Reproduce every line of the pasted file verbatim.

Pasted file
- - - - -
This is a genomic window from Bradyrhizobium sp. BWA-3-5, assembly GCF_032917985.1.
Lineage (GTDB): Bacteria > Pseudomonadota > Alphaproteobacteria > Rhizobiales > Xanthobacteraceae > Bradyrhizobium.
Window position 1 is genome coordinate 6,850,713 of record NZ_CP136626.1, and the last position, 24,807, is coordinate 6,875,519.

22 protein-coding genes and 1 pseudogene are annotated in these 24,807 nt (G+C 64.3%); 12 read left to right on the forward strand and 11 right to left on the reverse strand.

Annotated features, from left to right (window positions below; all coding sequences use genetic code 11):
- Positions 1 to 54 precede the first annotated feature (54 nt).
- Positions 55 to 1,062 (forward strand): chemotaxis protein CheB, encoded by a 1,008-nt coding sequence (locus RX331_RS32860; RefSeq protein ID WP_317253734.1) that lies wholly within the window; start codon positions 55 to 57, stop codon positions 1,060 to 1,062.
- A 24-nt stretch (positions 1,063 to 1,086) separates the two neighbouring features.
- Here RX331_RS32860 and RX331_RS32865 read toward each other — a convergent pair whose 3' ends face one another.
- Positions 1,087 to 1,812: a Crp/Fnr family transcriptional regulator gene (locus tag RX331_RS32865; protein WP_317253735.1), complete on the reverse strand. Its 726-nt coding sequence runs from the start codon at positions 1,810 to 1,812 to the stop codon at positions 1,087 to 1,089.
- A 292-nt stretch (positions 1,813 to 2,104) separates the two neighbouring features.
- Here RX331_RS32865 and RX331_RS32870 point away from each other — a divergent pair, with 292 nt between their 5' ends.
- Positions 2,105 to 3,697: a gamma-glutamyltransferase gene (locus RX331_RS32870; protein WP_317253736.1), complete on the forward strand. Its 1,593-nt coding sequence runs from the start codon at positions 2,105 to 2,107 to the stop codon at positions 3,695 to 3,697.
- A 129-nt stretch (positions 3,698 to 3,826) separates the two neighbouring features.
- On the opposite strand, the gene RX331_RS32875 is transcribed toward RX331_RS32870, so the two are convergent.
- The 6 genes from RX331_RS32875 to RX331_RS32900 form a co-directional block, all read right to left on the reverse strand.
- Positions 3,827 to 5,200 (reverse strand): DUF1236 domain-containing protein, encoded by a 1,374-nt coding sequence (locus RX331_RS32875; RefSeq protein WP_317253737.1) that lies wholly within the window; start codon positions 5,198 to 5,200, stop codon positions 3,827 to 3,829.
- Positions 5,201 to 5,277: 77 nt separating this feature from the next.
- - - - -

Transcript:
This is a genomic window from Bradyrhizobium sp. BWA-3-5, assembly GCF_032917985.1.
Lineage (GTDB): Bacteria > Pseudomonadota > Alphaproteobacteria > Rhizobiales > Xanthobacteraceae > Bradyrhizobium.
Window position 1 is genome coordinate 6,850,713 of record NZ_CP136626.1, and the last position, 24,807, is coordinate 6,875,519.

22 protein-coding genes and 1 pseudogene are annotated in these 24,807 nt (G+C 64.3%); 12 read left to right on the forward strand and 11 right to left on the reverse strand.

Annotated features, from left to right (window positions below; all coding sequences use genetic code 11):
- Positions 1 to 54 precede the first annotated feature (54 nt).
- Positions 55 to 1,062 (forward strand): chemotaxis protein CheB, encoded by a 1,008-nt coding sequence (locus RX331_RS32860; RefSeq protein ID WP_317253734.1) that lies wholly within the window; start codon positions 55 to 57, stop codon positions 1,060 to 1,062.
- A 24-nt stretch (positions 1,063 to 1,086) separates the two neighbouring features.
- Here RX331_RS32860 and RX331_RS32865 read toward each other — a convergent pair whose 3' ends face one another.
- Positions 1,087 to 1,812: a Crp/Fnr family transcriptional regulator gene (locus tag RX331_RS32865; protein WP_317253735.1), complete on the reverse strand. Its 726-nt coding sequence runs from the start codon at positions 1,810 to 1,812 to the stop codon at positions 1,087 to 1,089.
- A 292-nt stretch (positions 1,813 to 2,104) separates the two neighbouring features.
- Here RX331_RS32865 and RX331_RS32870 point away from each other — a divergent pair, with 292 nt between their 5' ends.
- Positions 2,105 to 3,697: a gamma-glutamyltransferase gene (locus RX331_RS32870; protein WP_317253736.1), complete on the forward strand. Its 1,593-nt coding sequence runs from the start codon at positions 2,105 to 2,107 to the stop codon at positions 3,695 to 3,697.
- A 129-nt stretch (positions 3,698 to 3,826) separates the two neighbouring features.
- On the opposite strand, the gene RX331_RS32875 is transcribed toward RX331_RS32870, so the two are convergent.
- The 6 genes from RX331_RS32875 to RX331_RS32900 form a co-directional block, all read right to left on the reverse strand.
- Positions 3,827 to 5,200 (reverse strand): DUF1236 domain-containing protein, encoded by a 1,374-nt coding sequence (locus RX331_RS32875; RefSeq protein WP_317253737.1) that lies wholly within the window; start codon positions 5,198 to 5,200, stop codon positions 3,827 to 3,829.
- Positions 5,201 to 5,277: 77 nt separating this feature from the next.